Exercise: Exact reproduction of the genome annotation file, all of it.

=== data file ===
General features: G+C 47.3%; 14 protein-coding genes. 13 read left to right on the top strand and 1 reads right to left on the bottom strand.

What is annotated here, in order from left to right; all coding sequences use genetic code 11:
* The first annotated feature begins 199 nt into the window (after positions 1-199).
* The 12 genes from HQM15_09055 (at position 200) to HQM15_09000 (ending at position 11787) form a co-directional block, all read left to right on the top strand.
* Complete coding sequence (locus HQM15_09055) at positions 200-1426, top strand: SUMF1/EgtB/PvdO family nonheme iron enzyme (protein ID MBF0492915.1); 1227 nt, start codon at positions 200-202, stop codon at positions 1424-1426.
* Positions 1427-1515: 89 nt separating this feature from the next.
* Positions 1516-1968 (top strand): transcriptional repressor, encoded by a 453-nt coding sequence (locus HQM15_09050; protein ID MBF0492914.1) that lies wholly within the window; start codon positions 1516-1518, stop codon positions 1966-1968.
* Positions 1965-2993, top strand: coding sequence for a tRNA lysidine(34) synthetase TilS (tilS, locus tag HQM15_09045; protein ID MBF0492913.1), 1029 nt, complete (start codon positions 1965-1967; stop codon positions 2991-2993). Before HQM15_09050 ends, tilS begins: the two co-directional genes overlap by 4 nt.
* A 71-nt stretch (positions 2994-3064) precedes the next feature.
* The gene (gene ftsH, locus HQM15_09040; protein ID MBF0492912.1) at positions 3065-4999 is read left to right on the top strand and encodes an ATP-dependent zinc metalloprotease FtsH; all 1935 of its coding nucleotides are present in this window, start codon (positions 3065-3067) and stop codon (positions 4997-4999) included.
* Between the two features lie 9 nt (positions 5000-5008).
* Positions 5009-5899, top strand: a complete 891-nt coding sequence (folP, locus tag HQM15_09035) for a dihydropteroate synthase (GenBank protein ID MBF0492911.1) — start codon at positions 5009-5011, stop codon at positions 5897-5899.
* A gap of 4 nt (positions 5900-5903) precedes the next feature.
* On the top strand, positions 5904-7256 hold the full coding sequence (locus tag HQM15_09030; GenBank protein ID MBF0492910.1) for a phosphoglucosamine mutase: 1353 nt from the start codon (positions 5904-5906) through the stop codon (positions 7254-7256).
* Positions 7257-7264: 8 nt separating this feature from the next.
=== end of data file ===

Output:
General features: G+C 47.3%; 14 protein-coding genes. 13 read left to right on the top strand and 1 reads right to left on the bottom strand.

What is annotated here, in order from left to right; all coding sequences use genetic code 11:
* The first annotated feature begins 199 nt into the window (after positions 1-199).
* The 12 genes from HQM15_09055 (at position 200) to HQM15_09000 (ending at position 11787) form a co-directional block, all read left to right on the top strand.
* Complete coding sequence (locus HQM15_09055) at positions 200-1426, top strand: SUMF1/EgtB/PvdO family nonheme iron enzyme (protein ID MBF0492915.1); 1227 nt, start codon at positions 200-202, stop codon at positions 1424-1426.
* Positions 1427-1515: 89 nt separating this feature from the next.
* Positions 1516-1968 (top strand): transcriptional repressor, encoded by a 453-nt coding sequence (locus HQM15_09050; protein ID MBF0492914.1) that lies wholly within the window; start codon positions 1516-1518, stop codon positions 1966-1968.
* Positions 1965-2993, top strand: coding sequence for a tRNA lysidine(34) synthetase TilS (tilS, locus tag HQM15_09045; protein ID MBF0492913.1), 1029 nt, complete (start codon positions 1965-1967; stop codon positions 2991-2993). Before HQM15_09050 ends, tilS begins: the two co-directional genes overlap by 4 nt.
* A 71-nt stretch (positions 2994-3064) precedes the next feature.
* The gene (gene ftsH, locus HQM15_09040; protein ID MBF0492912.1) at positions 3065-4999 is read left to right on the top strand and encodes an ATP-dependent zinc metalloprotease FtsH; all 1935 of its coding nucleotides are present in this window, start codon (positions 3065-3067) and stop codon (positions 4997-4999) included.
* Between the two features lie 9 nt (positions 5000-5008).
* Positions 5009-5899, top strand: a complete 891-nt coding sequence (folP, locus tag HQM15_09035) for a dihydropteroate synthase (GenBank protein ID MBF0492911.1) — start codon at positions 5009-5011, stop codon at positions 5897-5899.
* A gap of 4 nt (positions 5900-5903) precedes the next feature.
* On the top strand, positions 5904-7256 hold the full coding sequence (locus tag HQM15_09030; GenBank protein ID MBF0492910.1) for a phosphoglucosamine mutase: 1353 nt from the start codon (positions 5904-5906) through the stop codon (positions 7254-7256).
* Positions 7257-7264: 8 nt separating this feature from the next.